The Food Industry Leadership Center partners with companies to provide leadership and research for Oregon's food industry.
For more information, visit the Food Industry Leadership Center website.
The following article appeared in the 2008 SBA Fall Newsletter. To view more, see the newsletter online.
Food Industry Leadership Center Kicks Off Careers
The food industry remains a bright spot in the economy, at least for PSU graduates.
Recipients of PSU's Food Industry Leadership Center's (FILC) Food Management Certificate have 100% rate of placement in their field upon graduation.
Started in 1994 by a group of food industry leaders who provided seed money to endow the center, PSU's Food Industry Leadership Center (FILC) is a unique resource for cultivating the next generation of food industry leaders. In addition to providing executive education programs for managers currently working in the industry, the FILC offers a Food Management Certificate that complements a PSU undergraduate or masters degree in Business Administration and provides specialized education, connections and experience to students aspiring to work in the food industry. Eighty students are currently enrolled in the Food Management Certificate program, and the FILC supports them with approximately $60,000 annually in scholarships.
"I was always a top student in classes, but the key advantage the FILC gave me was allowing me to go to conferences and network with people in the industry," explained SBA and FILC graduate Bradley Kimbell '08. "That's where job offers come from. You can study all day, but you have to get in front of people – not only people in the industry, but people who make hiring decisions in their companies." After receiving several job offers, Bradley took an opportunity with Nestle in Dallas, Texas, where he works now in a management training program for one of the world's largest food companies.
The Food Management Certificate owes its success to the meaningful connections it forges between students and industry companies and colleagues. The certificate requires an internship, and the FILC connects students to opportunities with industry giants such as Albertsons, Kroger/Fred Meyer, Safeway, Wal-Mart, Target, Costco, and suppliers Nestle, Pepsi/Frito Lay, Daymon Worldwide and Hershey's. The FILC encourages students to participate in regional and national industry events and provides financial support for these endeavors. Thanks to industry support, students can apply for fully-funded participation in trade shows throughout the U.S. with the Food Marketing Institute, National Grocers Association, Expo West, and local events with Inspirators and NW Grocers Association.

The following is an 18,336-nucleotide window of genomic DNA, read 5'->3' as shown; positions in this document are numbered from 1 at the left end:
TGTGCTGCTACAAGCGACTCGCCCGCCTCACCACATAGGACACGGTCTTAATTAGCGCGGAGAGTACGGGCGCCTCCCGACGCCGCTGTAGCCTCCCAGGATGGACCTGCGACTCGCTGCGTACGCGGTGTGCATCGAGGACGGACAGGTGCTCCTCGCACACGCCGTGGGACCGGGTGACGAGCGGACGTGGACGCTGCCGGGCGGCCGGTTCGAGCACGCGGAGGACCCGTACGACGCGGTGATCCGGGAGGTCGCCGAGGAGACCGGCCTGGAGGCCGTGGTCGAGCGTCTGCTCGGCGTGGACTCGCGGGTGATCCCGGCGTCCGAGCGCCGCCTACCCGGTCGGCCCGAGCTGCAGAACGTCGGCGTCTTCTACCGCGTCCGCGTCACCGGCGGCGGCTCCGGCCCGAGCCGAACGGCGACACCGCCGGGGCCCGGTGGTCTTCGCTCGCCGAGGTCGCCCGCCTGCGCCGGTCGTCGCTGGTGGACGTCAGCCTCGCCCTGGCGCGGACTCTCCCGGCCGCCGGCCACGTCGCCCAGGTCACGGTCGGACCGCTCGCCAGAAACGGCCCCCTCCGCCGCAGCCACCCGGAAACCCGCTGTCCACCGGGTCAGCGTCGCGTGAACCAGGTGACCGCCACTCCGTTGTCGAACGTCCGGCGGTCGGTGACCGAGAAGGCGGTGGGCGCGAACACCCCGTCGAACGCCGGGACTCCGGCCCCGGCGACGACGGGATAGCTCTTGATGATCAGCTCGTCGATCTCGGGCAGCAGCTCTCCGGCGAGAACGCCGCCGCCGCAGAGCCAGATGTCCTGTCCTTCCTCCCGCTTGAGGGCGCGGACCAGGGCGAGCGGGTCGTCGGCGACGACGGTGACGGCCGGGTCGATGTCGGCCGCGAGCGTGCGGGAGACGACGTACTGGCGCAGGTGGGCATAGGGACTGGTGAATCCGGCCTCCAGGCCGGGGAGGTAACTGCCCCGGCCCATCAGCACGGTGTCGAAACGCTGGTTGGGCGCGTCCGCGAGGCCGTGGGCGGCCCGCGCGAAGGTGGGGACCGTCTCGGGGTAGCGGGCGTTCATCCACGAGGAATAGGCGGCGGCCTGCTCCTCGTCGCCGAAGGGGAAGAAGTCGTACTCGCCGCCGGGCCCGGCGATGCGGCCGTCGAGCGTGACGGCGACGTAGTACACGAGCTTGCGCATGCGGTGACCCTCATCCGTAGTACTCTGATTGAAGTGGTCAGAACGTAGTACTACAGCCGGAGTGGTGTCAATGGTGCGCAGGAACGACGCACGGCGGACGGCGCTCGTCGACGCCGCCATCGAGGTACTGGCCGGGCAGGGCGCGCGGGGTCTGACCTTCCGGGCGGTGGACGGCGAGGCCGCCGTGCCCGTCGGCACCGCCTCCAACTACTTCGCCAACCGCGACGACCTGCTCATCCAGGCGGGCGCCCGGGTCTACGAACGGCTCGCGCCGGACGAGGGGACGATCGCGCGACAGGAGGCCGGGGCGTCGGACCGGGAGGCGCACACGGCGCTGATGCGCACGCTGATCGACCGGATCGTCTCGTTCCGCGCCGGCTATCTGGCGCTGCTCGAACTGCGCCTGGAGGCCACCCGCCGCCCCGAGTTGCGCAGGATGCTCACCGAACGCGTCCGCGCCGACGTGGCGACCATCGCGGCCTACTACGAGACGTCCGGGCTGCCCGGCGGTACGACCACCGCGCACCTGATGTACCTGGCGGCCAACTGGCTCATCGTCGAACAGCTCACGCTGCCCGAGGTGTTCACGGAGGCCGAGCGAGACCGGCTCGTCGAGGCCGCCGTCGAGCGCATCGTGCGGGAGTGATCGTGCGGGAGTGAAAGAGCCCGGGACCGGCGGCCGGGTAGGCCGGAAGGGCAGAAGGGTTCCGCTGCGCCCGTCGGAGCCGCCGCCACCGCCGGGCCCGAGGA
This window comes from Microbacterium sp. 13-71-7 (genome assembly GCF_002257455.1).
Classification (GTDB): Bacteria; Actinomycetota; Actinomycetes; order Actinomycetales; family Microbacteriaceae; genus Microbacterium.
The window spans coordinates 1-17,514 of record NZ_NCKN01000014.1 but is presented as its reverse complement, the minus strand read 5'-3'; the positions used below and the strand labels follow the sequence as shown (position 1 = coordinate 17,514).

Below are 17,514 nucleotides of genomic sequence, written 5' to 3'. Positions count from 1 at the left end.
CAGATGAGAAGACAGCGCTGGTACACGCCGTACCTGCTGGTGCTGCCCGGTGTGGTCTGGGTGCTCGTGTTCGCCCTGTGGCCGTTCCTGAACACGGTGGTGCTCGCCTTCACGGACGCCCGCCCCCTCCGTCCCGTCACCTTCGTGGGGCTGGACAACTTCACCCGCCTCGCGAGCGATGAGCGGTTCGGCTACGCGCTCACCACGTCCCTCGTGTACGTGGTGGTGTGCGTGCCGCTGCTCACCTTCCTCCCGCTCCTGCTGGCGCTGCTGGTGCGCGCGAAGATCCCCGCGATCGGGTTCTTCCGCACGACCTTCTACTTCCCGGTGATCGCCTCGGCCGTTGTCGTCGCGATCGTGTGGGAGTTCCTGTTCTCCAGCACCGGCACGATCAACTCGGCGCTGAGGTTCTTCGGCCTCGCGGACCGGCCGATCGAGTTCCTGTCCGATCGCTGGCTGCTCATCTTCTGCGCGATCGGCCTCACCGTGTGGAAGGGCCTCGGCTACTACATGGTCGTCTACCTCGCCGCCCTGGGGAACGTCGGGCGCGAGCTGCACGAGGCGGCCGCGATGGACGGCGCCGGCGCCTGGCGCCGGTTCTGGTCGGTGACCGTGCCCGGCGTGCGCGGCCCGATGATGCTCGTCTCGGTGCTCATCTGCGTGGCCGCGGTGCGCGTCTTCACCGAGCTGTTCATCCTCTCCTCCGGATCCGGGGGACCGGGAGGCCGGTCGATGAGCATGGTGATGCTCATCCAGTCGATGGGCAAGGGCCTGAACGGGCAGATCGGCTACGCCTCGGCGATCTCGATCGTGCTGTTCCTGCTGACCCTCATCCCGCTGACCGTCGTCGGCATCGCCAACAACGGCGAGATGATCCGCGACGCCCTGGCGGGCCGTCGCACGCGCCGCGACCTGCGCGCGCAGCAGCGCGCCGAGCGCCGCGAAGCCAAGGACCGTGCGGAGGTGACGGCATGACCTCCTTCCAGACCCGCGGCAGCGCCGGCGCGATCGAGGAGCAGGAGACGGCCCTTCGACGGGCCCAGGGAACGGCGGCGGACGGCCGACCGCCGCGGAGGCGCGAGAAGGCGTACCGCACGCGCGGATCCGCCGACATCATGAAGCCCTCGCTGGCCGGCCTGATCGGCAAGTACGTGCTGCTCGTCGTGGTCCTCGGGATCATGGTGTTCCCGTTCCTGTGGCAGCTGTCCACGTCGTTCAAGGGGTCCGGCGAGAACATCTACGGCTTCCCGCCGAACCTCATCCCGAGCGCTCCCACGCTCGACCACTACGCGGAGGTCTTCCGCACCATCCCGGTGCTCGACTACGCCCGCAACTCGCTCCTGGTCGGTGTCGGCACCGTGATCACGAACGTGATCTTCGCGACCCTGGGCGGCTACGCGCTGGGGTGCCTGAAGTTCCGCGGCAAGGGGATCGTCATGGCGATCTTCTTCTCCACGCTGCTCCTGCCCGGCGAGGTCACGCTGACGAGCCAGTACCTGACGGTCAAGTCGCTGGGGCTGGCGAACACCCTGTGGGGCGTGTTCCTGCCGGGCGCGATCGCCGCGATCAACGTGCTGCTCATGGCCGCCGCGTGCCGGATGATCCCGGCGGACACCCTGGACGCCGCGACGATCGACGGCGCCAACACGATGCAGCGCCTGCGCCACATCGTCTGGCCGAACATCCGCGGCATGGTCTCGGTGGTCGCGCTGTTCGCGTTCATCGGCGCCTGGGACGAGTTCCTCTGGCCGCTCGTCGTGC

"Don't let school get in way of your education," FILC Executive Director and SBA Juan Young Professor of Marketing and Food Management Tom Gillpatrick tells students. "Classroom learning is important, but it's critical for students to get out into the industry and meet executives. The FILC works with our industry partners to send students to regional and national trade events to help them understand the industry and to network."
One of the ways the FILC maintains its exceptional connection to industry is through its annual conference that brings firms from across the industry's value chain together for education, networking, and an awards dinner. This fall, the FILC will assemble industry leaders, academics and students for its 14th annual 2008 Executive Forum on October 21 and 22, which will focus on leadership and sustainability in the food industry. Last year's Executive Forum brought together 450 attendees and raised approximately $100,000 for FILC operating expenses and student support. The 2008 Executive Forum's keynote speaker will be Michael Sansolo, nationally renowned industry consultant. The event kicks off with the Women's Leadership Forum, a joint partnership of the FILC and the Network of Executive Women.